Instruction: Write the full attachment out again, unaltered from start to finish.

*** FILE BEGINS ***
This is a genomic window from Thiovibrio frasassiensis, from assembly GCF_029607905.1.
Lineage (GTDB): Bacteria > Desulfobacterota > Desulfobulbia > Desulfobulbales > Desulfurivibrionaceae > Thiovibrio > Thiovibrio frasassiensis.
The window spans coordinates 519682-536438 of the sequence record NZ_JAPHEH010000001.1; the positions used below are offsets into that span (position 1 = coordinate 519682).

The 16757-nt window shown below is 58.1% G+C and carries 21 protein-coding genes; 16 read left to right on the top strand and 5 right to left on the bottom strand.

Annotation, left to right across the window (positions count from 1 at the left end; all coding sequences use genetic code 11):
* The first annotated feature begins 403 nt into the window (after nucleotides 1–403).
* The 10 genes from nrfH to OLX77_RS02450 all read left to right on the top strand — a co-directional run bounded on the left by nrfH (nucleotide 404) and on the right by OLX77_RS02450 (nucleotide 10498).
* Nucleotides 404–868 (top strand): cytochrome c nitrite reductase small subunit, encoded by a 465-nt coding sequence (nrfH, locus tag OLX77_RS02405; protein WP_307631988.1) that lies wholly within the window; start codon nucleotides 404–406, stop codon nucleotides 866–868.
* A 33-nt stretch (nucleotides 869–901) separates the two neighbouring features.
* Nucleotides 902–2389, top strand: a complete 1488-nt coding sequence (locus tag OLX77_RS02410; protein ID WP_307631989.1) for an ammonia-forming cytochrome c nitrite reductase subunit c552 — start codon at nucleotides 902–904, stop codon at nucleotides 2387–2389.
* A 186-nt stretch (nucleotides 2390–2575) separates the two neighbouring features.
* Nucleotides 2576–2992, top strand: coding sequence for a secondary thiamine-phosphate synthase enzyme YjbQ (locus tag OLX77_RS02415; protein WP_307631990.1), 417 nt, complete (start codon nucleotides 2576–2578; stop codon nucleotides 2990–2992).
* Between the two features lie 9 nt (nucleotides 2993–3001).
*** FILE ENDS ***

This is a genomic window from Thiovibrio frasassiensis, from assembly GCF_029607905.1.
Lineage (GTDB): Bacteria > Desulfobacterota > Desulfobulbia > Desulfobulbales > Desulfurivibrionaceae > Thiovibrio > Thiovibrio frasassiensis.
The window spans coordinates 519682-536438 of the sequence record NZ_JAPHEH010000001.1; the positions used below are offsets into that span (position 1 = coordinate 519682).

The 16757-nt window shown below is 58.1% G+C and carries 21 protein-coding genes; 16 read left to right on the top strand and 5 right to left on the bottom strand.

Annotation, left to right across the window (positions count from 1 at the left end; all coding sequences use genetic code 11):
* The first annotated feature begins 403 nt into the window (after nucleotides 1–403).
* The 10 genes from nrfH to OLX77_RS02450 all read left to right on the top strand — a co-directional run bounded on the left by nrfH (nucleotide 404) and on the right by OLX77_RS02450 (nucleotide 10498).
* Nucleotides 404–868 (top strand): cytochrome c nitrite reductase small subunit, encoded by a 465-nt coding sequence (nrfH, locus tag OLX77_RS02405; protein WP_307631988.1) that lies wholly within the window; start codon nucleotides 404–406, stop codon nucleotides 866–868.
* A 33-nt stretch (nucleotides 869–901) separates the two neighbouring features.
* Nucleotides 902–2389, top strand: a complete 1488-nt coding sequence (locus tag OLX77_RS02410; protein ID WP_307631989.1) for an ammonia-forming cytochrome c nitrite reductase subunit c552 — start codon at nucleotides 902–904, stop codon at nucleotides 2387–2389.
* A 186-nt stretch (nucleotides 2390–2575) separates the two neighbouring features.
* Nucleotides 2576–2992, top strand: coding sequence for a secondary thiamine-phosphate synthase enzyme YjbQ (locus tag OLX77_RS02415; protein WP_307631990.1), 417 nt, complete (start codon nucleotides 2576–2578; stop codon nucleotides 2990–2992).
* Between the two features lie 9 nt (nucleotides 2993–3001).